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EU Donates 900,000 COVID-19 Test Kits To AU2 minutes read



The European Union (EU) on Thursday donated 900,000 COVID-19 test kits to the African Union (AU) in a major boost to the continent’s coronavirus (COVID-19) battle.

Josep Borrell, EU High Representative, who spoke at the COVID-19 test kits donation ceremony in Addis Ababa, said the test kits donation is an important expression of solidarity to Africa’s fight against the pandemic.

The 900,000 COVID-19 test kits are the third and last batch of the 1.4 million COVID-19 test kits donated by the EU’s largest economy, Germany.

The kits were delivered through an EU Humanitarian Air Bridge Flight as part of the EU’s global response to the COVID-19 pandemic.

“Today’s COVID-19 test kit donation is an important expression of the EU’s role in the fight against the pandemic,” said Borrell.

“The pandemic will affect the entire global community. It’s a common enemy; it’s an enemy we can all defeat together with a global approach and with cross-border coordination.

“Solidarity and cooperation are the keywords with this battle. They are at the heart of our response in this crisis. In this crisis, nobody will be safe until everyone is safe,” said Borrell.

The AU Deputy Chairperson, Thomas Quartey commended the EU for the donation of a large batch of COVID-19 test kits, essential to increase the still comparatively low continental testing capacity.

“Today we received a very large consignment of COVID-19 testing materials, Personal Protective Equipments (PPEs), medical equipment, logistics from the EU, mainly from the German contribution,” Quartey said.

“We’re grateful for the logistical ability of our capital country Ethiopia and also of the ability of Ethiopian Airlines to distribute evenly COVID-19 test kits evenly to other countries,” further said Quartey.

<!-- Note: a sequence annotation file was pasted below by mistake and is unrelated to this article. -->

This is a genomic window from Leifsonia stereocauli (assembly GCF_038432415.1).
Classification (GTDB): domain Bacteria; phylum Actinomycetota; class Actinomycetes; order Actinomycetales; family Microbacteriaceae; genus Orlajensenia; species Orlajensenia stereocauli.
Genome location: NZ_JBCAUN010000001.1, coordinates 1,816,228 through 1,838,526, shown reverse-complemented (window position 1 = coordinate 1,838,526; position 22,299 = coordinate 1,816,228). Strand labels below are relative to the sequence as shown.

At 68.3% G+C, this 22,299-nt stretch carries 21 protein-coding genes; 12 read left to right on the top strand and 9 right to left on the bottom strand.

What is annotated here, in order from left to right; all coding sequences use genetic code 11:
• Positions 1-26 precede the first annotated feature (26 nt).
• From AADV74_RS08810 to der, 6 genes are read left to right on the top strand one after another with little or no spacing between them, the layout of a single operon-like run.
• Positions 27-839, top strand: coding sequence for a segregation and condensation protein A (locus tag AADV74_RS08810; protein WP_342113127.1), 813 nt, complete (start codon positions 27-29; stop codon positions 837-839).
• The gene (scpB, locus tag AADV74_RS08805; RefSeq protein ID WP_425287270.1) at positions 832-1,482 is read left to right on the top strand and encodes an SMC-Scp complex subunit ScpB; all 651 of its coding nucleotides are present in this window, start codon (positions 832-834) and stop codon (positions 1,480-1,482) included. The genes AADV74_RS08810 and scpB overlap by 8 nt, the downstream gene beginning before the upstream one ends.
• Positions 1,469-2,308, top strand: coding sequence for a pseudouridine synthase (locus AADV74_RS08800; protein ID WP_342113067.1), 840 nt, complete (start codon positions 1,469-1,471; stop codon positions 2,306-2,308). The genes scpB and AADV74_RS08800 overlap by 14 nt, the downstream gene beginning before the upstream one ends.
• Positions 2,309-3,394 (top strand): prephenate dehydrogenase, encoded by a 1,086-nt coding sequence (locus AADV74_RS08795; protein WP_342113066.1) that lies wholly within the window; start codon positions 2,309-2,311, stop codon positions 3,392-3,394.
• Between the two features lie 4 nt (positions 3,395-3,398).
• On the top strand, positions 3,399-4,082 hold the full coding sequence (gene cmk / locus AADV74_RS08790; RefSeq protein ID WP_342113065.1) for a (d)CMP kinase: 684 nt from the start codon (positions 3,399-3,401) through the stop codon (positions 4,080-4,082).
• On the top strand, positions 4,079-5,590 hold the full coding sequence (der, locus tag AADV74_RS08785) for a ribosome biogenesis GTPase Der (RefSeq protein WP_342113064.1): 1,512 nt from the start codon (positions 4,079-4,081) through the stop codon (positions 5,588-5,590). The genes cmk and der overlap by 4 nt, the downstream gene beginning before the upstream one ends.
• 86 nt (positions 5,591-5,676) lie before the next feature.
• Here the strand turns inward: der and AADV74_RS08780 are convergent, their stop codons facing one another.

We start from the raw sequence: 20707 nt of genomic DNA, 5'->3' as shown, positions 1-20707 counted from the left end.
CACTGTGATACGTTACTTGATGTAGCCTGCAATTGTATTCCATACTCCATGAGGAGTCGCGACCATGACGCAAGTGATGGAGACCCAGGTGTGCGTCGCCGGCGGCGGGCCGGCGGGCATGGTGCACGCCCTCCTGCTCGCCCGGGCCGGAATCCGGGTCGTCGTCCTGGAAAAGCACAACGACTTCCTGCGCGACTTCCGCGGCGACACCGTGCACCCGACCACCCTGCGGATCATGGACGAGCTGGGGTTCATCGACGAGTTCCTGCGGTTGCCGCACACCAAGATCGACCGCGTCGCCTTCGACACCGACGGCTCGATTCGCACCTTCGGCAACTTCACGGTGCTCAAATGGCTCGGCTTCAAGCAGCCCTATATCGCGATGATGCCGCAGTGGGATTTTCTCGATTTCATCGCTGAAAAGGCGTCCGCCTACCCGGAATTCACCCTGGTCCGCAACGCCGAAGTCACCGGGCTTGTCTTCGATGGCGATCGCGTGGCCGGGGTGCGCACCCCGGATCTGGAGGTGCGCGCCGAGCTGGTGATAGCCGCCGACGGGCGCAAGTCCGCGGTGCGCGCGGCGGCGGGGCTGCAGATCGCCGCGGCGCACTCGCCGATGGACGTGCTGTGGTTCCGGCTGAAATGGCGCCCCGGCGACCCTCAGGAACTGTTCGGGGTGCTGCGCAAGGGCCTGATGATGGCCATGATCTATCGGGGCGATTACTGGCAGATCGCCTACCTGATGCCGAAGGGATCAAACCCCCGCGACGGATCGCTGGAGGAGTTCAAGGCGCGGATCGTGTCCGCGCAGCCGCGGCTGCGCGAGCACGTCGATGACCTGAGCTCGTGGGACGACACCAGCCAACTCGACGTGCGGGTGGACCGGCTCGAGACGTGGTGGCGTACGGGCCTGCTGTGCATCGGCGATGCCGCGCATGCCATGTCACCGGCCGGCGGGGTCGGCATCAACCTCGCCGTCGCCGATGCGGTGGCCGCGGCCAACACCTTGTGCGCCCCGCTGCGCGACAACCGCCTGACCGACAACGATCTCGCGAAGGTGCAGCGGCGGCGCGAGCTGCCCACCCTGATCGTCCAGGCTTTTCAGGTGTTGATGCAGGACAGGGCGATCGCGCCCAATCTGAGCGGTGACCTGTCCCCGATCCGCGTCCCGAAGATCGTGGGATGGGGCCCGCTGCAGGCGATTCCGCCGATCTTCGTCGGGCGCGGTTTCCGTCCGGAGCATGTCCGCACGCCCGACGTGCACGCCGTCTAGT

Africa’s largest airline company, Ethiopian Airlines has since early this year transported several rounds of large COVID-19 medical supplies from various entities including the Chinese government and private Chinese institutions.

Also from various European nations to scores of countries in the African countries.

Ethiopian Airlines has also transported COVID-19 medical supplies to Middle Eastern and South American destinations, playing an essential role in the global anti-COVID-19 efforts.


South Africa’s Health Minister Contracts COVID-19



South Africa’s Minister of Health, Zweli Mkhize, and his wife have tested positive for COVID-19.

A statement from his office late on Sunday said the minister has gone into isolation.

“I am now in quarantine at home and both my wife and I remain optimistic that we will fully recover from this virus,” Mkhize was quoted as saying in the statement.

The health minister was tested on Saturday after showing mild symptoms.

The number of COVID-19 cases in Africa’s worst affected country hit the 700, 00 mark on Friday since the first case was diagnosed in March this year.